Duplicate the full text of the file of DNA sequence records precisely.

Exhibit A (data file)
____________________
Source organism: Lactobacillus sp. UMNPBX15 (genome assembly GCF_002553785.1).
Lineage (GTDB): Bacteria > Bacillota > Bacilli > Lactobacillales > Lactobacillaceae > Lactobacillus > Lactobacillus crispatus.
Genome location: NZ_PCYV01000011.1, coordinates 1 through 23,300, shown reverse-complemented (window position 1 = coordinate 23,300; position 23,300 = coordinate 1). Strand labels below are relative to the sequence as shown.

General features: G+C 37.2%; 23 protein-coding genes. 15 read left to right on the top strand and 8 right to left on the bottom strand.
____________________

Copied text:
Source organism: Lactobacillus sp. UMNPBX15 (genome assembly GCF_002553785.1).
Lineage (GTDB): Bacteria > Bacillota > Bacilli > Lactobacillales > Lactobacillaceae > Lactobacillus > Lactobacillus crispatus.
Genome location: NZ_PCYV01000011.1, coordinates 1 through 23,300, shown reverse-complemented (window position 1 = coordinate 23,300; position 23,300 = coordinate 1). Strand labels below are relative to the sequence as shown.

General features: G+C 37.2%; 23 protein-coding genes. 15 read left to right on the top strand and 8 right to left on the bottom strand.